Next, the compliant quince is ready for phase three – membrillo.

  • Cooked quince left over from the cordial experiment
  • Caster sugar

Like the cordial and the sorbet, this recipe is ridiculously easy. Squish the cooked fruit through a sieve. It’s easier to do this one at a time, discarding the pips and skin from the sieve and then moving on to the next fruit. Weigh the pulp and add it, with an identical quantity of caster sugar, to a pan. Bring the mixture to the boil and then allow to simmer very gently for around one and a half hours. It will become a dark, rich red and is ready when you can draw a wooden spoon across the bottom of the pan, leaving the two sides to stand huffily apart from each other, before reluctantly creeping back over the pan to reunite.

Serve with a hard, salty cheese and crispbread. For those of us who’ve abandoned beautifully uniform justified text for the sake of other people, use nice, soothingly oblong, regular, plank-shaped crispbread, to calm those raggedy nerves. My favourite sourdough crispbread from Peter’s Yard is circular, not oblong. So I’ll cut my cheese into oblongs instead.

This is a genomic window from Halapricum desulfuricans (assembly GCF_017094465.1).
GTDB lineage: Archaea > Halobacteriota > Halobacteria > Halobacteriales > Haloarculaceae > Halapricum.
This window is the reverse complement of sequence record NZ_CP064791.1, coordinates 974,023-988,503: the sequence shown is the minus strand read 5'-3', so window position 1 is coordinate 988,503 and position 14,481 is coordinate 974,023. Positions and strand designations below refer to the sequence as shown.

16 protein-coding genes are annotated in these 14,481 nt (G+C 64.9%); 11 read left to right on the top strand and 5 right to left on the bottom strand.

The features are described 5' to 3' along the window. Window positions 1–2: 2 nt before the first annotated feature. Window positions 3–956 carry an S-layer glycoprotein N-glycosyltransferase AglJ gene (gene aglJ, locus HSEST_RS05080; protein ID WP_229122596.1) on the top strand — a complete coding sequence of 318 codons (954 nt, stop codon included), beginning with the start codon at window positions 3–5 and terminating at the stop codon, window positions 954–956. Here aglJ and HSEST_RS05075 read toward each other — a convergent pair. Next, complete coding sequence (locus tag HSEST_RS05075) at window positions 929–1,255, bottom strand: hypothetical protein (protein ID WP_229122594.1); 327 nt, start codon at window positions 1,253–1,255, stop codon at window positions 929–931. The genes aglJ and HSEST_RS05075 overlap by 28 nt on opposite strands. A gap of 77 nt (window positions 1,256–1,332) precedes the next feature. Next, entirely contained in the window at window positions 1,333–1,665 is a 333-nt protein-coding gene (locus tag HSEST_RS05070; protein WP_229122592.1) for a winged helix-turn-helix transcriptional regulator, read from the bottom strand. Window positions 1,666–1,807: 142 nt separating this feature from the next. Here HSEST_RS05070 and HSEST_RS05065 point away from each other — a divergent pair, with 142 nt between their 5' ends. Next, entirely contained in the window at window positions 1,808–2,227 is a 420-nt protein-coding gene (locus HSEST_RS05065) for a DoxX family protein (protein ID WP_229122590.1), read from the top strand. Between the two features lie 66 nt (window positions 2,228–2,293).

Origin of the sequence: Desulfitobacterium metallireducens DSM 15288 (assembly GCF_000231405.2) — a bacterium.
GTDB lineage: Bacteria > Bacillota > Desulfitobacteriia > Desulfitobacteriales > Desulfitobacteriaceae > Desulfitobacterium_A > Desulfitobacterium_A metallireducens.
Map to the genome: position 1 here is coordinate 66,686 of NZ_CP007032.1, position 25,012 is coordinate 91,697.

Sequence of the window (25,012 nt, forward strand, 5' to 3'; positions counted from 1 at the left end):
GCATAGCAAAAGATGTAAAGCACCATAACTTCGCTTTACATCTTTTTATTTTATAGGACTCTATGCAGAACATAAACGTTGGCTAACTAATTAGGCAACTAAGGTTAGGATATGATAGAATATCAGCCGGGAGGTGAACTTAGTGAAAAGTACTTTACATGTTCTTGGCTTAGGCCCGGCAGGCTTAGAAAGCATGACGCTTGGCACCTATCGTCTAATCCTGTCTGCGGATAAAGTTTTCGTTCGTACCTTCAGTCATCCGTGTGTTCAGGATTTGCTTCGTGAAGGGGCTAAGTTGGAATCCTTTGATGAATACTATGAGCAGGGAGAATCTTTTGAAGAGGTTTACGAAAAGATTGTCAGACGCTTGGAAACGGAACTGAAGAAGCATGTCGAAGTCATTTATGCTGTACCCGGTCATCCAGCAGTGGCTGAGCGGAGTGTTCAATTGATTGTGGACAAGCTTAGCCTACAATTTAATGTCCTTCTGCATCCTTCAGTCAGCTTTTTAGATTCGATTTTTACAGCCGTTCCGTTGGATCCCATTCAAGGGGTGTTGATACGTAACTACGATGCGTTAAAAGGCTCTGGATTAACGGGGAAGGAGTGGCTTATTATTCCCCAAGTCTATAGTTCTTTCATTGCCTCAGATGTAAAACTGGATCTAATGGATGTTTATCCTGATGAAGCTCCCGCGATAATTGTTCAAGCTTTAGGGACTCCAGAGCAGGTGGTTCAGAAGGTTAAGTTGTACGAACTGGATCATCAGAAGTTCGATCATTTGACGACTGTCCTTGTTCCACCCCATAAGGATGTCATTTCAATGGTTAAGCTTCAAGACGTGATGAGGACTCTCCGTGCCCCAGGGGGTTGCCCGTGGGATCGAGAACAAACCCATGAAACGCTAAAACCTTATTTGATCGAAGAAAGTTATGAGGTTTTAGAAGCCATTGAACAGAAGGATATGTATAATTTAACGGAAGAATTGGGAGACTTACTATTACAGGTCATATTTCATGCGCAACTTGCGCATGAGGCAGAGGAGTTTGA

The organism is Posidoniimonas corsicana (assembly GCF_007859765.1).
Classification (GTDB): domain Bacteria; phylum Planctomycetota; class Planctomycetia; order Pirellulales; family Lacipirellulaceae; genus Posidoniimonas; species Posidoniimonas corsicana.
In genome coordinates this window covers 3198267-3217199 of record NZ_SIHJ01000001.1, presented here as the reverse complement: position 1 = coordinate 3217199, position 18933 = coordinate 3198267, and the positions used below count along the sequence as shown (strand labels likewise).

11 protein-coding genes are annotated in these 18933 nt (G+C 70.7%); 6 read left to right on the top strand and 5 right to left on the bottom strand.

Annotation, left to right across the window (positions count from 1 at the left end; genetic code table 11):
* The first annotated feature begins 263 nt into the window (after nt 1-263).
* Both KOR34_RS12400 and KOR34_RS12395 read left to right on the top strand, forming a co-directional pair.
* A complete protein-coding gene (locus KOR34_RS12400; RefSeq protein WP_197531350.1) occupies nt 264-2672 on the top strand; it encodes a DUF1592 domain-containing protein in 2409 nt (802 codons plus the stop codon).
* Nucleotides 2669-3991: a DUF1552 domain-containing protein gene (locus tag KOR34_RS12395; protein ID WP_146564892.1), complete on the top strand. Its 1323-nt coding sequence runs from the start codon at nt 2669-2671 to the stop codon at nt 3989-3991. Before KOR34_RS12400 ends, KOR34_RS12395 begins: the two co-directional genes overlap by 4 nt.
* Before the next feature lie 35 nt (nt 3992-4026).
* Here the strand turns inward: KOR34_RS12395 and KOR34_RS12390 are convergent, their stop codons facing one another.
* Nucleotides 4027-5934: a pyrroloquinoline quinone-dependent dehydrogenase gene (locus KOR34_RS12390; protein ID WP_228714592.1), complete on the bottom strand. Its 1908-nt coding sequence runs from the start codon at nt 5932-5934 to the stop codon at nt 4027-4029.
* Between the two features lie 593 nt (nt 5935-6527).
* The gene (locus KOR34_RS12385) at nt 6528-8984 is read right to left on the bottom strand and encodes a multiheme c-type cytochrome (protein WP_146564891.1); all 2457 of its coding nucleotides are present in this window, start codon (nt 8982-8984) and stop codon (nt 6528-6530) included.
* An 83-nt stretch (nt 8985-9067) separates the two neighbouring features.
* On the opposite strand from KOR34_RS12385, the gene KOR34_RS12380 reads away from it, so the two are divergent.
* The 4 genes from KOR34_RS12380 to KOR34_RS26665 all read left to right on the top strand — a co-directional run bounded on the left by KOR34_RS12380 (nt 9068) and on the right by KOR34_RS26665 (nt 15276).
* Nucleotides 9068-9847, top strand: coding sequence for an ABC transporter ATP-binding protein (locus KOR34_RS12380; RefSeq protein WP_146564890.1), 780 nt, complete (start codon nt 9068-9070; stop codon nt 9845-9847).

The Justified Greengage

Like a summer dahlia frozen in ice, this post is possibly slightly perverse (the flower-freezing thing isn’t always daft – sometimes it’s edible.) I have a slightly sinking feeling that what I’m about to embark on may repel before it entices. But, as with my posts on Fermat’s Last Theorem and the French writer Raymond Queneau, it may be worth sticking with until the end, when at least there’ll be cake.

This is a homily about the homonym, one of a group of words that share the same spelling and the same pronunciation, but have different meanings. The word that started all this off is the homonym justified, which can be typographical or simply excusable. And the reason I’m going on about it is because of the layout of this page. I don’t much like text that’s

flush on the left but ragged on the right

or ragged on the left but flush on the right

And, even worse, text that hovers somewhere in the middle of the page, without any real clue what it’s doing there